I read a post over at Life of an Expat Parent this week about some of the differences between Brits and Americans – what they say, and what they actually mean. It inspired me to dig out and finish this post which has been sitting in my drafts folder for a couple of weeks…
DorkyDad and I were sitting watching an old episode of Mock the Week a couple of nights ago when, for some reason, Jimmy Saville was mentioned.
“Jim’ll Fix It?” said DorkyDad. “What the hell is Jim’ll Fix It?!”
“It was a TV show. He was a guy that wore shiny tracksuits and a big medallion, and helped little kids dreams come true, and then they got a big Jim Fixed It For Me medallion to wear around their neck too!” I said.
And then I realised how odd that sounded.
DorkyDad has been living in the UK for nearly seven years, and has adapted to this weird and wonderful country incredibly well. He swears a lot more now. He drinks pints of beer instead of bottles. And he laughs in all the right places when he’s watching The Full Monty. But occasionally something will come up in conversation – and more often than not it’s a popular culture reference like Jim’ll Fix It – where he just hasn’t the foggiest idea what it’s about, and I always do a fairly shoddy job of explaining.
The same is true in reverse too, of course. While a huge number of American bands, films, TV series, foods and the like have been popular in the UK, some of them haven’t made it onto my radar at all, and it’s only when DorkyDad mentions some previously unheard of thing in a matter of fact way that I’ll realise it’s another cultural touchstone we don’t share.
In no particular order, here are a few of the things we’ve had to explain to each other. This is a constantly evolving list, which I will continue to add to over the many happy years of our marriage that are still ahead…
Blue Peter. “Ta-da!” I’ll say. “Here’s one I made earlier!” Or “Well done! I think you deserve a Blue Peter badge for that!” Blue Peter was such a childhood staple for me – such an integral part of my upbringing – that I can’t imagine not knowing what it’s all about. I remember crushing aluminium cans into boxes and sending them off in the post. Organising Bring and Buy Sales for Romanian orphans. Laughing at Mark Curry trying to flip pancakes… That’s all stuff that’s pretty hard to explain twenty years later to an American. I guess you had to be there.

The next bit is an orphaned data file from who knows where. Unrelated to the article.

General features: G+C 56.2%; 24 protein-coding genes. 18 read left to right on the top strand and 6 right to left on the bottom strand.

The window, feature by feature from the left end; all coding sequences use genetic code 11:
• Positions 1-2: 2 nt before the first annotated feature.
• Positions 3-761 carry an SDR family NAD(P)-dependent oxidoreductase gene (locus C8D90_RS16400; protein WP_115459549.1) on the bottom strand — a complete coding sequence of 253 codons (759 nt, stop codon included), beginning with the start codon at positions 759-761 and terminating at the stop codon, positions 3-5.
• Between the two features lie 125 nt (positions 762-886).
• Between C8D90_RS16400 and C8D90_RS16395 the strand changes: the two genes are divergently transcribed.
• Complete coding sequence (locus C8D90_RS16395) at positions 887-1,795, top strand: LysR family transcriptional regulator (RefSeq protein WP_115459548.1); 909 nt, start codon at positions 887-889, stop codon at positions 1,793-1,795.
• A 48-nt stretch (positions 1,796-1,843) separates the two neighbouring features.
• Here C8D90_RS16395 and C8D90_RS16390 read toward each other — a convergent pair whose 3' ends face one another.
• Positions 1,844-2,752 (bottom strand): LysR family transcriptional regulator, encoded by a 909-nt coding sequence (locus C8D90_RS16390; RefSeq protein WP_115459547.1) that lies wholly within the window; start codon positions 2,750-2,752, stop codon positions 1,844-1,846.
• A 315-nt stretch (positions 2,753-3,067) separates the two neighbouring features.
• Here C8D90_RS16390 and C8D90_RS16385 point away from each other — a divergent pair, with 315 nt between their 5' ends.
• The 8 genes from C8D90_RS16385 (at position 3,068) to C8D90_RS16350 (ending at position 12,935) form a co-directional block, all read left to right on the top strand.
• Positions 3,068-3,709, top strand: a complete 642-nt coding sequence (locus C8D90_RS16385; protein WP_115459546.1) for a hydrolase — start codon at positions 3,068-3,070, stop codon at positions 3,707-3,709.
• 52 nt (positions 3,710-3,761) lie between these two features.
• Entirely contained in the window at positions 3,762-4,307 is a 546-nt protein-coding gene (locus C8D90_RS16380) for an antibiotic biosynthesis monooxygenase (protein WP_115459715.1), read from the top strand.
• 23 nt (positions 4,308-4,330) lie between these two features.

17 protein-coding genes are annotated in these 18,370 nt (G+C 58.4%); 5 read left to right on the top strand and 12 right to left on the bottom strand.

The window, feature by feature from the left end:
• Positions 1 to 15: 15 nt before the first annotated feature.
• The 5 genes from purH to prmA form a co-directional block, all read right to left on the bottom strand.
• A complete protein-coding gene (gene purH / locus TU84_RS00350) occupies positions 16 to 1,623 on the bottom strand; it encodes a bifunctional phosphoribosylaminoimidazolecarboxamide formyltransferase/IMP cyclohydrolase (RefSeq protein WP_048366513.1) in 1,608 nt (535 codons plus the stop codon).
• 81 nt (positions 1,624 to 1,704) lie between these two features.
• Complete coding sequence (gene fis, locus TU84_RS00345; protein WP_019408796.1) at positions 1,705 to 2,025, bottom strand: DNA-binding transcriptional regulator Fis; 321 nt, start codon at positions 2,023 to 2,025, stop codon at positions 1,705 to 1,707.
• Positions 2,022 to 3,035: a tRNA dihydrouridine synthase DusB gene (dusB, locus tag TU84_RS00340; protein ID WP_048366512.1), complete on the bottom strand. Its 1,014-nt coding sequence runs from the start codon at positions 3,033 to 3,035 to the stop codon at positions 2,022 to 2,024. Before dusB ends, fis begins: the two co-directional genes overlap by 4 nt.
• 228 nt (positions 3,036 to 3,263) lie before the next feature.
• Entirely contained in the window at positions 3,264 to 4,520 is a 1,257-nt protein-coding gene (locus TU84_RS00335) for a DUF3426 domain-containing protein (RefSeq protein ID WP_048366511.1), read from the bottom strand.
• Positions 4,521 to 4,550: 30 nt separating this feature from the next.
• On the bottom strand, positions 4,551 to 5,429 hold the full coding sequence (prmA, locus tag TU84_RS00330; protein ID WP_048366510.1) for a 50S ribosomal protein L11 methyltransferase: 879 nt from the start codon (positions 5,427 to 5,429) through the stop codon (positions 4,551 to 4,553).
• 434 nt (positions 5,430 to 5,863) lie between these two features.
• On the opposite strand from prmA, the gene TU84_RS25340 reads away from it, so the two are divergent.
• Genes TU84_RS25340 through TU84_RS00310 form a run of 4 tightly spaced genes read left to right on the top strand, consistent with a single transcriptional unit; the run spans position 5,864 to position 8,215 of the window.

Flags. We have a flag in the UK. Several, in fact. We all know a Union Jack or a bonny Saltire when we see one. We just don’t all feel the need to hang them outside our houses like they do in the States. DorkyDad has tried to explain the flag thing. But I don’t get it. I really don’t.
Carry On Films. It has been a long time since I’ve watched one of these, but I went through a bit of a Sid James fangirl phase (I know, I can’t believe I’m admitting that either), and I thought they were the funniest films in the world. I tried, lamely, to explain Carry On to DorkyDad one time. “Hmm, I think I know what they are.” he said. “It’s two guys isn’t it? Carry on Britain. Carry on up the Nile. All that.”
Peanut Butter. Don’t get me wrong, I like peanut butter well enough. I’ll have it on my toast maybe one or two mornings a week. But I am not too fussed about whether it’s crunchy or smooth, or what brand it is. And I would never think to use it in any other kind of cooking. When you go to the States, you have to cast your eye over a good two or three shelves of chocolate before you can find one that isn’t peanut butter related in some way. They put it in EVERYTHING! And so far, we haven’t yet found a UK brand of peanut butter that satisfies DorkyDad’s palate. Thank heavens for Lupe Pintos mail order and our regular deliveries of Skippy Smooth. Peanut butter. I don’t mind it, but I’m not sure it’s worth all the fuss. Oh, and PB&J? Don’t even get me started on that. That involves a whole other level of jam/jelly/jello debate that I’m not strong enough for tonight.